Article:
Web-based intervention promotes weight loss among NAFLD patients
A web-based intervention (WBI) yields similar weight-loss benefits for nonalcoholic fatty liver disease (NAFLD) patients as a traditional group-based intervention (GBI), a recent study has found.
The study included 716 consecutive NAFLD patients (mean age 51.6±12.8 years; 53.5 percent male; 33 percent with type 2 diabetes), of whom 438 received GBI meetings led by physicians, dietitians and psychologists. Those who could not attend GBIs were given a WBI (n=278), which involved interactive games, tests and online contact with the centre.
Participants in the WBI group showed a mean reduction of body mass index (BMI) by 3.4 percent at 6 months, 4.9 percent at 12 months and 5.5 percent at 24 months. The decline was statistically significant (p<0.001). Similar findings were reported for the GBI cohort (3.1 percent, 4.0 percent and 4.2 percent, respectively).
However, while BMI progressively dropped significantly in both groups, no significant between-group difference was observed (p=0.063).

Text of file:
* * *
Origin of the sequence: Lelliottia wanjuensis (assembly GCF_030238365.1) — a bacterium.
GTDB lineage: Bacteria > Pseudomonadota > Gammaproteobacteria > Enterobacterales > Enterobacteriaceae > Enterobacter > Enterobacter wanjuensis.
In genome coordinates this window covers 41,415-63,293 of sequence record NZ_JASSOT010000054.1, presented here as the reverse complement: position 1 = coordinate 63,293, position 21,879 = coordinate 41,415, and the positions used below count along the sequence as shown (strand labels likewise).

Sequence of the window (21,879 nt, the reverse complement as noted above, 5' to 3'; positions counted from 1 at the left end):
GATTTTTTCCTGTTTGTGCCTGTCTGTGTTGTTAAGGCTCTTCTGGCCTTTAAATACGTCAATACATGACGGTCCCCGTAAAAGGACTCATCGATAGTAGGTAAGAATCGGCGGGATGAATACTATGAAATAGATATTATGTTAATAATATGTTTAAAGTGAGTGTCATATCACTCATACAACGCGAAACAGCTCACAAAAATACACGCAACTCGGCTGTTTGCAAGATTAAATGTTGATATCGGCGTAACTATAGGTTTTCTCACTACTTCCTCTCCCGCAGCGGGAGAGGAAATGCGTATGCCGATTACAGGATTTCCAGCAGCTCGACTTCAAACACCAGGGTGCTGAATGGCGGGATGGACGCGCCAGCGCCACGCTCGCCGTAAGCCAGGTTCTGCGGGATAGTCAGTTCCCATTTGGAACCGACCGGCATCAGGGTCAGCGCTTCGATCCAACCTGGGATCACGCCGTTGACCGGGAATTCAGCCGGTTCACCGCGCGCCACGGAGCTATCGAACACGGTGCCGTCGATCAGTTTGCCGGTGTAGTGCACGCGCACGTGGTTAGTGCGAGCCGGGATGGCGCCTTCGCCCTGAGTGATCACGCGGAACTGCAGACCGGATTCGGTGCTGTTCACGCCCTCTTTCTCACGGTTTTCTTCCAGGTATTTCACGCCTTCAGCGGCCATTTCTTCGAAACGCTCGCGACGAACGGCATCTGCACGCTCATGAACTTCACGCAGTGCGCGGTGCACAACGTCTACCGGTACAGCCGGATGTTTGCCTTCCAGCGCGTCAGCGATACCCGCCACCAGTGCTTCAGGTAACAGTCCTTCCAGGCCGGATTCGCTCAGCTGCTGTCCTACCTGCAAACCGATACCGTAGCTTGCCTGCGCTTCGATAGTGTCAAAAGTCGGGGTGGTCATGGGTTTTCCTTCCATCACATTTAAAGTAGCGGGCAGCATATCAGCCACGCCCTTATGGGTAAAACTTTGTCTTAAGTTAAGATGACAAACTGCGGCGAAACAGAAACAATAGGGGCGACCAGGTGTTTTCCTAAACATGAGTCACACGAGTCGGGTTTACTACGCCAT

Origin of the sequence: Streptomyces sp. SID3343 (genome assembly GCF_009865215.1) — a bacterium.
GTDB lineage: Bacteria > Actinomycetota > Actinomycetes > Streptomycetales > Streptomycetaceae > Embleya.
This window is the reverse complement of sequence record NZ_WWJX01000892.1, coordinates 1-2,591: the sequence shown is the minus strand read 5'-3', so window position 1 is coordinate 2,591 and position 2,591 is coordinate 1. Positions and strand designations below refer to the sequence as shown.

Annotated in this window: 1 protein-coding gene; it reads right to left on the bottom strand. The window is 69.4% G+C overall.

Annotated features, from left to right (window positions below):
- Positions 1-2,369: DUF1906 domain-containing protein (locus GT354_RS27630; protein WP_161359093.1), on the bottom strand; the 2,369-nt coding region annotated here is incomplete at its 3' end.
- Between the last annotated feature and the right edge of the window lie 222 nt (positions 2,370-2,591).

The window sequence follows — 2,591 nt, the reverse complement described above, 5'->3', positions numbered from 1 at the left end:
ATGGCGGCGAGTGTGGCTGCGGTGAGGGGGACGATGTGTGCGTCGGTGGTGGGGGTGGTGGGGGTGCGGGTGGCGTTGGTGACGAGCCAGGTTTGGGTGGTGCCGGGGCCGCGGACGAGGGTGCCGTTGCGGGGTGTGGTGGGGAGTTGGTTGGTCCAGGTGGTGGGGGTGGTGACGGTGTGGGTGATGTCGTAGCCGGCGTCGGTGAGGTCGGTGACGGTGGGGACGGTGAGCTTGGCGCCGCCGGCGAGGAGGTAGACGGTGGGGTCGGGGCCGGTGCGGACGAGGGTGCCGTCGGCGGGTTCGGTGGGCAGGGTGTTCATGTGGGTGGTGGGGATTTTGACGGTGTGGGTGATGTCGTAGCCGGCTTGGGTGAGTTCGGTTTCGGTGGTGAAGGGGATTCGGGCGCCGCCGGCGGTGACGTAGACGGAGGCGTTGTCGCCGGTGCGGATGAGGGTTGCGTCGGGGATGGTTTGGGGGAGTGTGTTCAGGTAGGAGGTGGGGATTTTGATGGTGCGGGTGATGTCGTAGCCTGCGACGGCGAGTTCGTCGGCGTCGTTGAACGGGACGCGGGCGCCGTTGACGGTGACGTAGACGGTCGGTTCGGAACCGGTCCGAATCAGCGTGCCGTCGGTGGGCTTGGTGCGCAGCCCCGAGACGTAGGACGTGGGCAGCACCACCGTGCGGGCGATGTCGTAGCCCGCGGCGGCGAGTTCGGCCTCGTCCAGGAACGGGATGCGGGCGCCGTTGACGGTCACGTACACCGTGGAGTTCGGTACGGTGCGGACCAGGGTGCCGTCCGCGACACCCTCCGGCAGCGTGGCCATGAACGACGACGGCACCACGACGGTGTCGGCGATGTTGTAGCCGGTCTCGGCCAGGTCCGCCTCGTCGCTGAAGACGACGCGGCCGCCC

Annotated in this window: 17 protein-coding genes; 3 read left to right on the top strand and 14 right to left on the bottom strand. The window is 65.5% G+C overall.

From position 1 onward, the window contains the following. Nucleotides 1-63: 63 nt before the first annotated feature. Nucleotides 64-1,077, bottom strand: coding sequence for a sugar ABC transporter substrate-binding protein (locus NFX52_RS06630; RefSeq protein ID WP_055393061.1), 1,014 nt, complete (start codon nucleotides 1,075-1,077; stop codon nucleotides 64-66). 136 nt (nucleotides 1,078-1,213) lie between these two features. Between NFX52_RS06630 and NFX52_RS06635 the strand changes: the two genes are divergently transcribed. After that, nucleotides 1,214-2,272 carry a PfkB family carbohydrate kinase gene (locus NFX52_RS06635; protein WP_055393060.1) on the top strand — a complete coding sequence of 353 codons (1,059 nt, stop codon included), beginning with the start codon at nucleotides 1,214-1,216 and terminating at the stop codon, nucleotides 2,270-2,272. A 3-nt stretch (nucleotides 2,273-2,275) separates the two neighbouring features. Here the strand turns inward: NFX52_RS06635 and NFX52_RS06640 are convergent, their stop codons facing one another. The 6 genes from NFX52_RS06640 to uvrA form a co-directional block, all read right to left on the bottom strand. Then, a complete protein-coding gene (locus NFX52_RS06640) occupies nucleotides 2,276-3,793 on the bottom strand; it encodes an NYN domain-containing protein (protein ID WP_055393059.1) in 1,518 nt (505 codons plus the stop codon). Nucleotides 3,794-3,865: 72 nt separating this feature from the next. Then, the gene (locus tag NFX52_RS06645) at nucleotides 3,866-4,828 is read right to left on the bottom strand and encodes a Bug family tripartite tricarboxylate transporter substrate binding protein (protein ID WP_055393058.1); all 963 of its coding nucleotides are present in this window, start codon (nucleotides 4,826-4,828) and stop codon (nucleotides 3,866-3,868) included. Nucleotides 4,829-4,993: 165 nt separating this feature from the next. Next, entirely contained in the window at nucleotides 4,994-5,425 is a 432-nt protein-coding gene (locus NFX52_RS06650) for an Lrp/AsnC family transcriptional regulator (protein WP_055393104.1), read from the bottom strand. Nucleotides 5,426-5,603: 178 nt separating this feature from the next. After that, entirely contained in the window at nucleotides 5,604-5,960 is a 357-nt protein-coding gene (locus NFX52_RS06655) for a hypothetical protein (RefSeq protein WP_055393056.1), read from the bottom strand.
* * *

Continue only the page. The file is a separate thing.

Moreover, weight loss of >10 percent of the initial body weight at the 6-month follow-up was reported in 5 percent and 7 percent of the WBI and GBI groups, respectively. These proportions increased to 13 percent and 11 percent by month 12, and to 20 percent and 15 percent by month 24.
Attrition rates were also significantly higher in the WBI group. The number of cases continuously dropped to 76 percent, 58 percent and 43 percent at months 6, 12 and 24, respectively. In comparison, the corresponding retention rates in the GBI group were 87 percent, 80 percent and 69 percent (p<0.001).